Large-scale (Deep) Learning for GeoData Analysis

Quando: 
segunda-feira, 23 Outubro, 2017 - 15:00
Sala: 
2077
Dr. Jan Dirk Wegner, ETH Zürich
Jan Dirk Wegner received the Dipl.-Ing. (Univ.) degree in Geodesy and Geoinformatics in 2007 and the Dr.-Ing. degree in 2011, both from Leibniz Universität Hannover. In his doctoral thesis, which he passed with distinction, he worked on probabilistic models to combine optical and synthetic aperture radar images for object segmentation. Since 2012 he is senior researcher in the Photogrammetry and Remote Sensing group at ETH Zurich. He was granted multiple awards, among others an ETH Postdoctoral fellowship, the science award of the German Geodetic Commission, a SNSF short visit grant to work at Caltech, and a scientific visit grant of Université Paris Est. His main interests are in the interdisciplinary field of computer vision, machine learning, remote sensing, and photogrammetry. He is actively involved in multiple different projects that aim at better understanding and modeling our environment at large scale, combining vision and machine learning.
Resumo: 

The ever-increasing amount of geocoded images at varying scale, viewpoint, and temporal resolution provides a treasure trove of information for better understanding our environment, to help making better decisions, managing resources, and improve quality of life, particularly in big cities. Geospatial computer vision combines vision and machine learning techniques that scale, to solve real-world problems. In this talk I will present three ongoing projects:

(a) 3D city models: Large-scale semantic 3D reconstruction casts 3D modeling and semantic labeling as a joint problem, where semantic image segmentation enforces class-dependent, geometric priors for reconstruction, while 3D benefits semantic labelling via one joint, convex energy formulation. This leads to more accurate 3D city models that come with category labels directly.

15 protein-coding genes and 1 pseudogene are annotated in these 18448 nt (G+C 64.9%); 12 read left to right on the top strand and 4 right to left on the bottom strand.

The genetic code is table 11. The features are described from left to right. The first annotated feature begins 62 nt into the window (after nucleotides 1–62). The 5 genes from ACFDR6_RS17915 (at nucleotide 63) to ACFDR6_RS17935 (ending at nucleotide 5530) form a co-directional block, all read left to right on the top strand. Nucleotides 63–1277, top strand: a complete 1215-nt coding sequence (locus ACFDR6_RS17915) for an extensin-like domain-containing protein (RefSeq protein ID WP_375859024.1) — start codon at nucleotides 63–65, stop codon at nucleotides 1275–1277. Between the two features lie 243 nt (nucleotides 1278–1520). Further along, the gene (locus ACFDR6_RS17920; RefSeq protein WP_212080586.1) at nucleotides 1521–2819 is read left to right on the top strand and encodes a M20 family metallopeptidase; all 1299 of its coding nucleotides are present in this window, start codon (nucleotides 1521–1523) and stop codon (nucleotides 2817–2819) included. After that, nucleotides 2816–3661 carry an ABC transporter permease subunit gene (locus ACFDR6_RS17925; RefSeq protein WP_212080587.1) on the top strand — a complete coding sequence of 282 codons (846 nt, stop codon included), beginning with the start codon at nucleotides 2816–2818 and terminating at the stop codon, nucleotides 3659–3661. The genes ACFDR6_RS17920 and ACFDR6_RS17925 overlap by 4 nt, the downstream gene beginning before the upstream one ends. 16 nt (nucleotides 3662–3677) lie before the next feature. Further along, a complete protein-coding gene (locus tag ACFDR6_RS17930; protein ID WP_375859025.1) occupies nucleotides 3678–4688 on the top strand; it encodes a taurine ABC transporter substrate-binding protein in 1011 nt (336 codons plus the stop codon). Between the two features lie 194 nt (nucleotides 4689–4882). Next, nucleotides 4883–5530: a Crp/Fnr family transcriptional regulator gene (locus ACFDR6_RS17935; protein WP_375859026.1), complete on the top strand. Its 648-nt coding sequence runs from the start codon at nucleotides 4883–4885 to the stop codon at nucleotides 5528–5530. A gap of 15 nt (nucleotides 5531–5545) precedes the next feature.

(b) Maps: Semantic segmentation is a fundamental remote sensing task, and most state-of-the-art methods rely on CNNs as their workhorse. A major reason for their success is that deep networks learn to accumulate contextual information over very large windows (receptive fields). However, this success comes at a cost, since the associated loss of effective spa-

tial resolution washes out high-frequency details and leads to blurry object boundaries. We propose to counter this effect by combining semantic segmentation with semantically informed edge detection, thus making class boundaries explicit in the model. We present an end-to-end trainable CNN for semantic segmentation with built-in awareness of semantically meaningful boundaries.

 

(c) Trees: This project, in collaboration with the Caltech Computational Vision Lab, MIT and USDA/Forest Service, aims to automatically catalogue trees in public space, classify them at species level, estimate their stress level and measure their trunk diameter, to support urban and ecological planning. We propose an automated, image-based system to build up-to-date tree inventories at large scale using publicly available aerial images, panoramas at street-level, and open GIS data of US cities.